• The kids are there but not all there, if that makes sense.

    It was not easy to talk with them while they were in the trailer. My kids are extremely chatty and I missed their conversation, although given that I was solo parenting there was also an element of relief to have some time when someone wasn’t saying, “Mommy! Mommy? MOMMY!” With a trailer you’re with your kids but not WITH your kids. It’s like having them in the next room.

  • The trailer turned like a semi, often caught on fence corners on the multi-use path, and parking it at normal bike racks when we stopped was a nightmare. Bike racks are currently designed for ordinary bikes and not cargo-anything, including trailers. Parking meters and signs are not any better. Even the narrowest double trailer is about 30” wide, and there are places that that just won’t fit.
  • Even though the Burley Bee was brand new, the fabric floor sagged somewhat when loaded. I suspect it would eventually catch on bumps. I have heard there are trailers with solid floors.
  • Eventually, kids crammed in a trailer will fight. At one point when we were with Family Ride in Seattle, her kids, who were in her trailer, began shrieking, “AAAAAAA! GET ME OUT NOW! AAAAAAA! GET ME OUT NOW! GET ME OUT NOW!” as we climbed up a hill. They were almost louder than passing cars, and it was difficult to extricate them on a busy street. I was riding her Big Dummy with only my daughter on board, so it was relatively easy to pop one kid out and drop him on the Dummy once we could pull over. But in a situation with only one adult it could have been very ugly. An experience like this can really make a person think hard about dropping a couple hundred dollars on a trailer, if that person is me.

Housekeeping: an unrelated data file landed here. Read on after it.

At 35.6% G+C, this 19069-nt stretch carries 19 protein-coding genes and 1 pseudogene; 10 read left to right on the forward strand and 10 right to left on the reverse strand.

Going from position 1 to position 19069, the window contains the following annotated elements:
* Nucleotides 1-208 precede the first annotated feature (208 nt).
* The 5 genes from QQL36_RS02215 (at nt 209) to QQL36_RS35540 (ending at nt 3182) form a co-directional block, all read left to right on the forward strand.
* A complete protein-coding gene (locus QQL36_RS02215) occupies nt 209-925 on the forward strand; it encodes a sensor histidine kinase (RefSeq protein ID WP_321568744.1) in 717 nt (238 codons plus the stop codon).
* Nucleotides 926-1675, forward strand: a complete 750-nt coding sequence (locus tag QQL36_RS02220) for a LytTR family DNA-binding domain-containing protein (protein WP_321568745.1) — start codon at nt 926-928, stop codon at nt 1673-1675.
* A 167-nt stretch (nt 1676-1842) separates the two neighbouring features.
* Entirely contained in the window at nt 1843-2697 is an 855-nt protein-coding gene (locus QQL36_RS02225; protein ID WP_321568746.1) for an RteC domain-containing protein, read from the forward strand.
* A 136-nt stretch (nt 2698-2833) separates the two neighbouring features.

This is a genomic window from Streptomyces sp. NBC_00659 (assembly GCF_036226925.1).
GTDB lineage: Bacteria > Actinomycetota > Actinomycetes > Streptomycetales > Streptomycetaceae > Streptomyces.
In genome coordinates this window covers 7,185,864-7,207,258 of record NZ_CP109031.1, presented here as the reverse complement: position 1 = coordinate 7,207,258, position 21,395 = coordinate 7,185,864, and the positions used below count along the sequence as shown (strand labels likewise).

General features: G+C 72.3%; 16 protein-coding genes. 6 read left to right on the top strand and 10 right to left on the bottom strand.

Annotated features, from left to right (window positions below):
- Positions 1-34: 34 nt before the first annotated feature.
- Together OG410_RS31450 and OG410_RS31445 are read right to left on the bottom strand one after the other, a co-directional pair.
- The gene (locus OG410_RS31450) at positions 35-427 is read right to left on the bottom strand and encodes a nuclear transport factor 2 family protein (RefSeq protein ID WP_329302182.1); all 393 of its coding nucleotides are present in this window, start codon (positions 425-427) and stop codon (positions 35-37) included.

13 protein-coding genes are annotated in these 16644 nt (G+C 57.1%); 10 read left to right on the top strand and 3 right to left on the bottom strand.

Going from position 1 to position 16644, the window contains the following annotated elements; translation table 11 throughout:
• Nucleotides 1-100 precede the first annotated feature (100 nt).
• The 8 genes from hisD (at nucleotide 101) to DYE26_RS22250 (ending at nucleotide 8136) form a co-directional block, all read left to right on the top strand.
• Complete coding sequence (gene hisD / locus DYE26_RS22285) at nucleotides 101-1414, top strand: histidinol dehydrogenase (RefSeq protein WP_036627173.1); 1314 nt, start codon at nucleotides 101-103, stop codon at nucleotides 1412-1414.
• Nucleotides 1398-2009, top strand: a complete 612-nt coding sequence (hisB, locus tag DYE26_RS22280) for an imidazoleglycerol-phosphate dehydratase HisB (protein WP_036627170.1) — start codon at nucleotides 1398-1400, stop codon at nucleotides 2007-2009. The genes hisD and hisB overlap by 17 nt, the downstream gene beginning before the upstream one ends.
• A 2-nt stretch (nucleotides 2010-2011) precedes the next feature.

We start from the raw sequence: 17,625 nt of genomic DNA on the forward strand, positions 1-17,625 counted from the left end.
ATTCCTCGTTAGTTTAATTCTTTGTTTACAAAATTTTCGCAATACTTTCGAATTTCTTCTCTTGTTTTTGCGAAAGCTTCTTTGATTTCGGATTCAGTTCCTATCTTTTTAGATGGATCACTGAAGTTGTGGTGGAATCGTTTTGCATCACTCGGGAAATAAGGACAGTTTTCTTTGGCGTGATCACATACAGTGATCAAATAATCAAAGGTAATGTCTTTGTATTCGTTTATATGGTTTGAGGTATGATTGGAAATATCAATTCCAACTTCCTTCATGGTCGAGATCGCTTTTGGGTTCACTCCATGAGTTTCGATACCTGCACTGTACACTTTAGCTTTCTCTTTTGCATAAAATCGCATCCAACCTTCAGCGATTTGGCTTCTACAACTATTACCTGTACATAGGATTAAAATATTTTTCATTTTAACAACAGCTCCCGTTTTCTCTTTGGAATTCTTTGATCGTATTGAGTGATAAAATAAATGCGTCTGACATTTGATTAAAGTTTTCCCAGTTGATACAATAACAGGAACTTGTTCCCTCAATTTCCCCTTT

• “Stop. Please stop. I really don’t want to have to ask you again.”

    An older, taller kid like my son could reach forward with his feet while in the trailer and put them on the rear tire. This was a bad idea on several levels but it didn’t stop him. (It never does.)

  • The vast majority of the conversation with my kids consisted of their requests for me to stop and take the cover off, put the cover on, now just the wind screen but not the rain cover, now we want the rain cover, we want the covers off. Some of this was the novelty value and I’m sure it would wear off a little, but it got tiresome to keep stopping the bike.

So there are some downsides, particularly for our situation, which is admittedly atypical (we have no car, we live on the side of a mountain in a large city that has no neighborhood schools or school buses and thus we face a long commute with kids, etc.) And yet the trailer has some appeal. Mostly I see its value for traveling.

There are some downsides, but this setup is probably a lot cheaper and more versatile than a triple tandem with S&S couplers.